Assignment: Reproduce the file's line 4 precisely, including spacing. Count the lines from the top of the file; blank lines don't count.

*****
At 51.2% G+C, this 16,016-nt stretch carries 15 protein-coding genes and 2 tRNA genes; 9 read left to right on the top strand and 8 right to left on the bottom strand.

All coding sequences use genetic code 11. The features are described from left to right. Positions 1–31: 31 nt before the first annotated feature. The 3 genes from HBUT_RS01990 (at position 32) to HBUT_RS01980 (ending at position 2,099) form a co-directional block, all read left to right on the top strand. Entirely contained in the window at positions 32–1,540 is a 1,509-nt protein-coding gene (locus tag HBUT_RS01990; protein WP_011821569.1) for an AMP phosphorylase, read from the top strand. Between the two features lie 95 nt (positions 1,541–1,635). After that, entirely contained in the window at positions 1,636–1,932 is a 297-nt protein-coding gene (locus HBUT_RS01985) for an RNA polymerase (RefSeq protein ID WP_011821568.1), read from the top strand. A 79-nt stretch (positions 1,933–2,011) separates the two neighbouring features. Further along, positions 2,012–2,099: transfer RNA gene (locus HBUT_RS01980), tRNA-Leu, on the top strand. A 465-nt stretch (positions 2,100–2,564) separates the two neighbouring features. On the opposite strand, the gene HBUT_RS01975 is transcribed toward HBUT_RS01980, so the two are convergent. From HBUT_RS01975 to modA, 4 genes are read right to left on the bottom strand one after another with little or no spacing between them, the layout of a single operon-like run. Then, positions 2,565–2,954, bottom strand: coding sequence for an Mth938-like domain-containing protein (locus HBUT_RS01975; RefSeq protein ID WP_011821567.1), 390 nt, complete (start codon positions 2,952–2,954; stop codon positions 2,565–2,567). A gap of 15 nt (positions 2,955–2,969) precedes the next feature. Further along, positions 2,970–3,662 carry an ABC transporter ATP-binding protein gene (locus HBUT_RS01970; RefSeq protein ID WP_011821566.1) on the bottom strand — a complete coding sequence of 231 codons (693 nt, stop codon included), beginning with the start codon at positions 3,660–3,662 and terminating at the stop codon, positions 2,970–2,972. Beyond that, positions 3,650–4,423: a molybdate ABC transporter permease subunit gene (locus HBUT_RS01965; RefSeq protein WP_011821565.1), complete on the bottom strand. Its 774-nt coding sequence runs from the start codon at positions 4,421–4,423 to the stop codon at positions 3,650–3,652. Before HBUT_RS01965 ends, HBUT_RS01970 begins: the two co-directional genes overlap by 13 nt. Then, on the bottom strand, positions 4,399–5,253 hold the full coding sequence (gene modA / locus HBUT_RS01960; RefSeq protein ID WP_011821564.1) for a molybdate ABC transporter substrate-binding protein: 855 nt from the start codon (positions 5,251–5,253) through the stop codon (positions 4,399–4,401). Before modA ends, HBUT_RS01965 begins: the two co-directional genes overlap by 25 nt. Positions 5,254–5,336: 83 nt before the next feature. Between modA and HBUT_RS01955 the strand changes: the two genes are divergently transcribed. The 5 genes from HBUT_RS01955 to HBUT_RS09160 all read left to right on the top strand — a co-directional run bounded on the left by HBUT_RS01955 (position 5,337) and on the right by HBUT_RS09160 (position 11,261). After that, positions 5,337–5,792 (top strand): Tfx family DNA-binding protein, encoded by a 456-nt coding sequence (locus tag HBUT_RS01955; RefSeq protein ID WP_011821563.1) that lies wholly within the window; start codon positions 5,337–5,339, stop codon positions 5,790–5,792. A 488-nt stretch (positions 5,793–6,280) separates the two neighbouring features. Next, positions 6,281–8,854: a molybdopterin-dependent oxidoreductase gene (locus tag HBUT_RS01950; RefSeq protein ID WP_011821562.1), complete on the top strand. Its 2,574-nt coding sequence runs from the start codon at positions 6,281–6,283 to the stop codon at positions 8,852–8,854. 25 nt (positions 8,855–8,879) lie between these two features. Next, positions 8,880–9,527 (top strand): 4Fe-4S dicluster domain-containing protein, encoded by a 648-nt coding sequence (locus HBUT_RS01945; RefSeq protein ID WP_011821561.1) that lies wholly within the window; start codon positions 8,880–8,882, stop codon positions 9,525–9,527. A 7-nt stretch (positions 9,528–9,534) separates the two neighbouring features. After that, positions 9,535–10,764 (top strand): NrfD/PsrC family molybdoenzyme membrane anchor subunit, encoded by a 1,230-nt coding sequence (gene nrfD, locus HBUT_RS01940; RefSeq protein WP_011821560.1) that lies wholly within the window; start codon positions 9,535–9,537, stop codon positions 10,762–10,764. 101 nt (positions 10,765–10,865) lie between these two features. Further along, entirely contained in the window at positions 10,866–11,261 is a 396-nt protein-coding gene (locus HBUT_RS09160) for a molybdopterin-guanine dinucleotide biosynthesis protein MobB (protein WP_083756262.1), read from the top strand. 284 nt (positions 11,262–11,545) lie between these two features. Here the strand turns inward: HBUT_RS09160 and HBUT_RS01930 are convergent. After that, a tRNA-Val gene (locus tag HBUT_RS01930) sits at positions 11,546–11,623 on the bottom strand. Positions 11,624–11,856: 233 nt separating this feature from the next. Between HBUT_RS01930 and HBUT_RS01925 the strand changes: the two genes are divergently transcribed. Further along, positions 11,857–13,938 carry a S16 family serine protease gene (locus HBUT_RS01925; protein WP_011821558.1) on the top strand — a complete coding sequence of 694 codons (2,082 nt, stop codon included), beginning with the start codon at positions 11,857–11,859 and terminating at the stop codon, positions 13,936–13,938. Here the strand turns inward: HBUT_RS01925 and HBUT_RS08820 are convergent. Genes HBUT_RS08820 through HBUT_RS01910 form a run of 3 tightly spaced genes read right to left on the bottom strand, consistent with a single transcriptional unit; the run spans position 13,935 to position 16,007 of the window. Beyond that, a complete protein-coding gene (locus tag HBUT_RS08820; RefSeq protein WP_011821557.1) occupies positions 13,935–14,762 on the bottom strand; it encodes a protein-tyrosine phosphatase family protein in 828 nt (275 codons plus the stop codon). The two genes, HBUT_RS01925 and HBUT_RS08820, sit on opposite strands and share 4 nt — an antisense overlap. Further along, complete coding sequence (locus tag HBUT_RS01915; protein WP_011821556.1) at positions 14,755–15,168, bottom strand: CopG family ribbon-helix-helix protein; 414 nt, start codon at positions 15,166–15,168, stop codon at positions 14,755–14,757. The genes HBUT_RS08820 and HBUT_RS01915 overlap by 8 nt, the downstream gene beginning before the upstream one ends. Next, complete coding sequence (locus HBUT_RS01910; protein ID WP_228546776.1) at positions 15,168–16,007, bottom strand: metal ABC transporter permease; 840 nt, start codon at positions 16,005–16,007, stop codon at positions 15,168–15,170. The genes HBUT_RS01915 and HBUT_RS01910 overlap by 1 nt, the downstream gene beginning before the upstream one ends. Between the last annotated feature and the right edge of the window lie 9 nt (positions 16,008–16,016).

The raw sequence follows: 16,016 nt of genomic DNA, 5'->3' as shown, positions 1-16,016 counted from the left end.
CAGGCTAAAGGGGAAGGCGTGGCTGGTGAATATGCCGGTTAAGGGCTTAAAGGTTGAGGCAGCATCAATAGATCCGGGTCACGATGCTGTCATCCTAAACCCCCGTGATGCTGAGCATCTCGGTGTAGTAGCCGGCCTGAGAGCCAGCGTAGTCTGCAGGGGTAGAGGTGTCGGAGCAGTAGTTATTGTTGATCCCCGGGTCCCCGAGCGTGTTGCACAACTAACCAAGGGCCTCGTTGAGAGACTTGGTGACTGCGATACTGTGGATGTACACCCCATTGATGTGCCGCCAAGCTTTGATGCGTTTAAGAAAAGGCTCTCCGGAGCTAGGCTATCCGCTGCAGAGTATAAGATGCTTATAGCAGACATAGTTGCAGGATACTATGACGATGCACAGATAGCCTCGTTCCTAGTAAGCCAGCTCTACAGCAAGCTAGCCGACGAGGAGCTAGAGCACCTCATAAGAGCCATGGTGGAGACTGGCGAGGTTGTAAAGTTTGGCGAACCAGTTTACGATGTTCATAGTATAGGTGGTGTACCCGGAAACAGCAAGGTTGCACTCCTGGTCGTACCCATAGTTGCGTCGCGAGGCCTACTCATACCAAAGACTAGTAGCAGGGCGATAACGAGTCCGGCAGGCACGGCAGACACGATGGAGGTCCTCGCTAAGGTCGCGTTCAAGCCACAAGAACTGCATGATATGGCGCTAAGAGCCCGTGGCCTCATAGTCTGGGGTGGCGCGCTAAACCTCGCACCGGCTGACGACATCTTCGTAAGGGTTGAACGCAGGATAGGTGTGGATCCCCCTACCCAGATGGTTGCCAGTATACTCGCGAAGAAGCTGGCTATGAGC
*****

CAGGCTAAAGGGGAAGGCGTGGCTGGTGAATATGCCGGTTAAGGGCTTAAAGGTTGAGGCAGCATCAATAGATCCGGGTCACGATGCTGTCATCCTAAACCCCCGTGATGCTGAGCATCTCGGTGTAGTAGCCGGCCTGAGAGCCAGCGTAGTCTGCAGGGGTAGAGGTGTCGGAGCAGTAGTTATTGTTGATCCCCGGGTCCCCGAGCGTGTTGCACAACTAACCAAGGGCCTCGTTGAGAGACTTGGTGACTGCGATACTGTGGATGTACACCCCATTGATGTGCCGCCAAGCTTTGATGCGTTTAAGAAAAGGCTCTCCGGAGCTAGGCTATCCGCTGCAGAGTATAAGATGCTTATAGCAGACATAGTTGCAGGATACTATGACGATGCACAGATAGCCTCGTTCCTAGTAAGCCAGCTCTACAGCAAGCTAGCCGACGAGGAGCTAGAGCACCTCATAAGAGCCATGGTGGAGACTGGCGAGGTTGTAAAGTTTGGCGAACCAGTTTACGATGTTCATAGTATAGGTGGTGTACCCGGAAACAGCAAGGTTGCACTCCTGGTCGTACCCATAGTTGCGTCGCGAGGCCTACTCATACCAAAGACTAGTAGCAGGGCGATAACGAGTCCGGCAGGCACGGCAGACACGATGGAGGTCCTCGCTAAGGTCGCGTTCAAGCCACAAGAACTGCATGATATGGCGCTAAGAGCCCGTGGCCTCATAGTCTGGGGTGGCGCGCTAAACCTCGCACCGGCTGACGACATCTTCGTAAGGGTTGAACGCAGGATAGGTGTGGATCCCCCTACCCAGATGGTTGCCAGTATACTCGCGAAGAAGCTGGCTATGAGC